Symbolism In The House On Mango Street

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The House on Mango Street by Sandra Cisneros tells of a willful young girl named Esperanza who dreams big despite her surroundings and restrictions. Throughout the book, she endures the trials and tribulations of growing up, illuminating her experiences through a variety of different symbols. One recurring theme that Cisneros applies to the story is the loss of innocence. Representations such as a house, high heels, and a garden help in giving insight to how Esperanza’s childhood was taken away from her too young too soon.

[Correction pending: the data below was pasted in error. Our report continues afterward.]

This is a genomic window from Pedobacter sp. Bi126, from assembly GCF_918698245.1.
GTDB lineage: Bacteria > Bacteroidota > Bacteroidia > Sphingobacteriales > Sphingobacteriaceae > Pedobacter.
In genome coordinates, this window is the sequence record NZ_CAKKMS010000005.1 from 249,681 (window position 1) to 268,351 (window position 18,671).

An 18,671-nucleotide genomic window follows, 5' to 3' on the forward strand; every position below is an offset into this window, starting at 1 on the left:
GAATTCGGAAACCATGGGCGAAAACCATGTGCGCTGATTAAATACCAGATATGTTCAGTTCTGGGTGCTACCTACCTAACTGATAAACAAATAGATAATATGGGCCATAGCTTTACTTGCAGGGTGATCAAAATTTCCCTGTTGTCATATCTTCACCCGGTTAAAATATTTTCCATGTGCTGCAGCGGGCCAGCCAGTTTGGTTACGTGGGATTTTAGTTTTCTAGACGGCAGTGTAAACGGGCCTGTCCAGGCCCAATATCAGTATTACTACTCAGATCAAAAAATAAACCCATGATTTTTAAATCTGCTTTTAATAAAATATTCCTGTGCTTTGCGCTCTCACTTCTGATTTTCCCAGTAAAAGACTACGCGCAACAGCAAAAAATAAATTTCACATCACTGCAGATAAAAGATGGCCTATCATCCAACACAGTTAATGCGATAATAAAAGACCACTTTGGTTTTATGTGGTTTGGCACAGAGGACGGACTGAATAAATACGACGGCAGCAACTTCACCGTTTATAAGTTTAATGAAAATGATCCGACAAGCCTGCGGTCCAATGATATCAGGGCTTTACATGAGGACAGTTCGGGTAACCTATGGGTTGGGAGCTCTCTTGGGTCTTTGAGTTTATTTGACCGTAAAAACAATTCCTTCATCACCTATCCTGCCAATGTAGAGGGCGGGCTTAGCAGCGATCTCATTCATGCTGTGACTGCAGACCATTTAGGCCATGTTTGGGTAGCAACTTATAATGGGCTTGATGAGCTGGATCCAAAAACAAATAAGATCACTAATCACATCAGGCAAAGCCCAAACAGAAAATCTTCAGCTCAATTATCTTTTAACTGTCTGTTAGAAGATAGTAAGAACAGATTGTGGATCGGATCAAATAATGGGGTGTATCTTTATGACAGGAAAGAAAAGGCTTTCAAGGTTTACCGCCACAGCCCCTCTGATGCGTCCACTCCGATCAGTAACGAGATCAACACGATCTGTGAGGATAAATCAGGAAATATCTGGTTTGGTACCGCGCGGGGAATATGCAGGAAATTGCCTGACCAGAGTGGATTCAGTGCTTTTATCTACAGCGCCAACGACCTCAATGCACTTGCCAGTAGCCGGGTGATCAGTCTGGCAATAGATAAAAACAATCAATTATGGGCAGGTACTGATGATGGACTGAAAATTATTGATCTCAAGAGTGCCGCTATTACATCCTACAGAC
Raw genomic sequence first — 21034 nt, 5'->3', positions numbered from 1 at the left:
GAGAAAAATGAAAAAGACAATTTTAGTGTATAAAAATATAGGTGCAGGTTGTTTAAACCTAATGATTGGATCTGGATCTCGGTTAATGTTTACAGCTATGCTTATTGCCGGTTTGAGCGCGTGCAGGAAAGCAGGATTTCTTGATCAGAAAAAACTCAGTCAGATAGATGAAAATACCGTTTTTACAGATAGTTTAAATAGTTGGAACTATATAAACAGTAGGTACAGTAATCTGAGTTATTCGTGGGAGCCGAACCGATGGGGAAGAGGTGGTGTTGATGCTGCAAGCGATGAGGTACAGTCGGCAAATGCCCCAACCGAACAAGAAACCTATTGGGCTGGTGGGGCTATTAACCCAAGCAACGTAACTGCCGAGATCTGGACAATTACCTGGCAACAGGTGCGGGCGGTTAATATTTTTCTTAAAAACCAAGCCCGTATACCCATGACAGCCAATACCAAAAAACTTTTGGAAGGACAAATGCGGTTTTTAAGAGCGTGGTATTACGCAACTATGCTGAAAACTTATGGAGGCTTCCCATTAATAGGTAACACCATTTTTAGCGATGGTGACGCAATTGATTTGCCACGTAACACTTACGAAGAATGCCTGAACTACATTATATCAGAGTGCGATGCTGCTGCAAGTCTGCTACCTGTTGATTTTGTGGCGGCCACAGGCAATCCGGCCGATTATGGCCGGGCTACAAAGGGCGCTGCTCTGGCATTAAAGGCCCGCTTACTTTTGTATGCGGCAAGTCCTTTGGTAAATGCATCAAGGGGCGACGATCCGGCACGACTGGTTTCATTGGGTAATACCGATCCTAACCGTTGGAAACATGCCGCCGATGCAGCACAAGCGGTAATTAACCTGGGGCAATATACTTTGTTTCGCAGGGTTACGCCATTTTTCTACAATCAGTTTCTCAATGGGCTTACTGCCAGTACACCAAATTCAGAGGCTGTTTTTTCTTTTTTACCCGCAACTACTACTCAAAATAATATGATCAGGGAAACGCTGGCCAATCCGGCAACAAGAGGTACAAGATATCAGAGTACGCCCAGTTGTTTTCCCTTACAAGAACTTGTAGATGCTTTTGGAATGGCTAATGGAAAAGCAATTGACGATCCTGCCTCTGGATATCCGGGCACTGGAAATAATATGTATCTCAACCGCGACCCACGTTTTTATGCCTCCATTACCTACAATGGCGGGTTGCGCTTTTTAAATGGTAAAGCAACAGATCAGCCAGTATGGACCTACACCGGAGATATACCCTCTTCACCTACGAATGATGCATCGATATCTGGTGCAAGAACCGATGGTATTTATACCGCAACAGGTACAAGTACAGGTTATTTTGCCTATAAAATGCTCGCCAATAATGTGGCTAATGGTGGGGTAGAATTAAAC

Early in the book, Esperanza is portrayed as an innocent young girl. In the vignette “Boys & Girls”, Esperanza unveils her thoughts about the opposite gender. She explains how boys and girls seem to “live in separate worlds” (Cisneros 8). At this point of the story, Esperanza have no desire to interact with the opposite sex and displays no interest in them of any kind. She also states, “My brothers for example. They’ve got plenty to say to me and Nenny inside the house. But outside they can’t be seen talking to girls” (Cisneros 8). The house stands as a symbol of a safe haven – a place where Esperanza knows that as long as she is in it, nothing and no one can harm her. When she first moves into Mango Street, she immediately becomes conscious of the fact that her old environment, the place where she can move freely as a juvenile girl, is can no longer be accessed. She moves to a new, hostile place, entering a world of adulthood in which everything is

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